Advent 2

 

There was a moment a few weeks ago when I just couldn’t take it anymore. I broke down; resistance became futile, and I order the Jersey Sweet Corn Mac & Cheese at Oliver. Chef Matt classifies his Macaroni and Cheeses as Comfort Food – in fact, he has a whole section of his menu dedicated to comfort foods, things like meatloaf (the food not the singer), mashed potatoes, and the like. Comfort food is not by definition fattening, but it usually is; by taste and smell and feel it draws out memories, it soothes, it quiets, it softens, sometimes literally.

“Comfort, we think, is a soft concept. It is not “working” word. However, a professor… named Fred Klooster knew that even as the English word “comfort” is a combination of the Latin words “cum-fortis” or “with strength,” so the theological concept of comfort is likewise vigorous. Klooster loved the Heidelberg Catechism and its opening question “What is your only comfort in life and in death?” because he knew that there, as elsewhere in the theological tradition, comfort is a word with muscle. Before it is some tender and cozy sigh of relief, comfort comes first as a bracing, in-your-face message about what is what in life. We need to be discomfited and made profoundly uneasy before we will be able to experience the depth of our only comfort.

“If comfort is going to come to us at all, it needs to begin by confronting all that is wrong with life. Isaiah 40 says the same thing. Although this is one of the Bible’s more famous passages about comfort, we sometimes forget how stark these same verses are, too. Obviously the comfort Isaiah is commanded to proclaim is valuable only because the people had been suffering recently. What’s more, verse 2 makes clear that the source of their suffering had been their own sinfulness. Comfort comes not to those who deserve a reward but instead to those who have already felt the pain and the sting of where sin can lead you in life.”1

And who doesn’t know the pain and the sting of where sin can lead us in life? Our national conversations, the big conversations, they’re about nothing if they’re not about the pain and sting of where sin has led us. Our national pundits (I’ll refrain from calling them thinkers or men of letters) usually forward their arguments as a series of attitude problems, as if violence, systematic racism, domestic abuse, and the like are just wrong choices rather than the consequences of the sin of devaluing life.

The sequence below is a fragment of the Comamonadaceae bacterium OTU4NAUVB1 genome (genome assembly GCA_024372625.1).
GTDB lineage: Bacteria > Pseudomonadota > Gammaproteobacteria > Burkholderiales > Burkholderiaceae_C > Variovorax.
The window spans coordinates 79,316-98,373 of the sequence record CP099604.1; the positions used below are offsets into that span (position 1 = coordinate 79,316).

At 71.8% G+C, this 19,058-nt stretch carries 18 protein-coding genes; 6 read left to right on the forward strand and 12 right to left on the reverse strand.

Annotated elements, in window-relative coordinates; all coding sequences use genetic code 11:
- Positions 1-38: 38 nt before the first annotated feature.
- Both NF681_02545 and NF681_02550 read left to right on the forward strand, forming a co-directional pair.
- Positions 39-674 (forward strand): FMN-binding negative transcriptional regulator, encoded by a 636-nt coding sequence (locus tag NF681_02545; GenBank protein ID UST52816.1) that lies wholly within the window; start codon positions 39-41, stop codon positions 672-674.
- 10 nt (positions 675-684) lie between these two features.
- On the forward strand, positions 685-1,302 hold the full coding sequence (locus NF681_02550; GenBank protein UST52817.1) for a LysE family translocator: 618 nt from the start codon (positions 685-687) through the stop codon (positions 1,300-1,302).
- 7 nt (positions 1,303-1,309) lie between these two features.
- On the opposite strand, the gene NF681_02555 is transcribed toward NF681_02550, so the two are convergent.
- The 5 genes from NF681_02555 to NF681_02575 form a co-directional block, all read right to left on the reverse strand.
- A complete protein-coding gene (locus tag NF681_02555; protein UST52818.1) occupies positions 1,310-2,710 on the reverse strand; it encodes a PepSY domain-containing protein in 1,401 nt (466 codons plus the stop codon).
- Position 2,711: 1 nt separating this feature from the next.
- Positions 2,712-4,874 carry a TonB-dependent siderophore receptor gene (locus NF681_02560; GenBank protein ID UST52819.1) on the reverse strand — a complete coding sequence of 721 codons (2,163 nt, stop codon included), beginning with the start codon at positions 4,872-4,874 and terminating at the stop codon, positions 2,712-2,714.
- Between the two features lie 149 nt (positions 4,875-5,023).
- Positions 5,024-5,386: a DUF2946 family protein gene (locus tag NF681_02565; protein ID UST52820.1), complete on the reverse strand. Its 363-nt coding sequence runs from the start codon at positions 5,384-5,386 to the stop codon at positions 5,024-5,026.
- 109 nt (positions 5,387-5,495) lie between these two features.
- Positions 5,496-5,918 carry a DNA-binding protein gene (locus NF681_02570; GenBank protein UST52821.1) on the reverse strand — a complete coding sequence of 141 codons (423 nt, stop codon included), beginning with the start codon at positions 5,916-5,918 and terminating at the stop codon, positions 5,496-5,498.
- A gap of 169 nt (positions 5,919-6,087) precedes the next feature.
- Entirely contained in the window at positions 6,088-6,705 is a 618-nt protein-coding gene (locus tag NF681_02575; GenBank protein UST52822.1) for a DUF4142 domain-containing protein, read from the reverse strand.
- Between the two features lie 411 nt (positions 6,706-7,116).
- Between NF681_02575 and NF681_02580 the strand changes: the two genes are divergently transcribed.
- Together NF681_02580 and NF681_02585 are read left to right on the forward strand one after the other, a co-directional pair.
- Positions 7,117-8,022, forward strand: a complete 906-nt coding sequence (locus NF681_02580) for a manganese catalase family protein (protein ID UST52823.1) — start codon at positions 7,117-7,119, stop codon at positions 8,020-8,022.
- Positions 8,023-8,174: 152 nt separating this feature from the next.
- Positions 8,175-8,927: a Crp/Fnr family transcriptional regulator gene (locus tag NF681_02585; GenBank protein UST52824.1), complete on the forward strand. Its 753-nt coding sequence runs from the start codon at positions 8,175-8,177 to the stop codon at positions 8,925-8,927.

These people, at least most of them, mean well, and I respect their efforts to fix problems that are so huge that it’s difficult to even size them up. It doesn’t seem like Isaiah even tried to size them up, but then again he wasn’t told to; God doesn’t tell him to manage the problem, but rather to comfort His people. God tells Isaiah to tell Israel, “Behold your God!” Behold, the Lord God comes with might, and his arm rules for him; behold, his reward is with him, and his recompense before him. He will feed his flock like a shepherd, he will gather the lambs in his arms, he will carry them in his bosom, and gently lead those that are with young.”

The Lord God will come, Isaiah tells us, but first, His messenger, His forerunner, the voice that cries: “In the wilderness prepare the way of the LORD, make straight in the desert a highway for our God.”

And so Mark begins his telling of the good news, the beginning of the gospel of Jesus Christ, the Son of God, with that voice in the wilderness, with John the Baptist, who was exceptionally skilled at telling people not the good news, but the bad news. John knew that good news was nothing unless we knew the bad news, that all of us, even the best of us, fall short of the righteousness of God, and that unless something happens, or maybe unless someone happens, we are all in big trouble.

Come this Advent, there are any number of reasons to think that we are receiving double for all our sins. We might look around and wonder where our comfort will come from, when the unrest will end, when the valleys shall be lifted up and the mountains made low. But that’s why Advent gives us John, who tells us that there comes One after him who is mightier than he was, whose sandal strap he was not worthy to stoop down and loose, who will baptize us with the Holy Spirit, who is the Shepherd who will end our warfare and gather us into His arms. Thank God , then, for Advent, which gives us time to prepare to meet again that someone that happened, that same Lord Jesus, the comfort of God’s people.

1 Scott Hoezee, This Week

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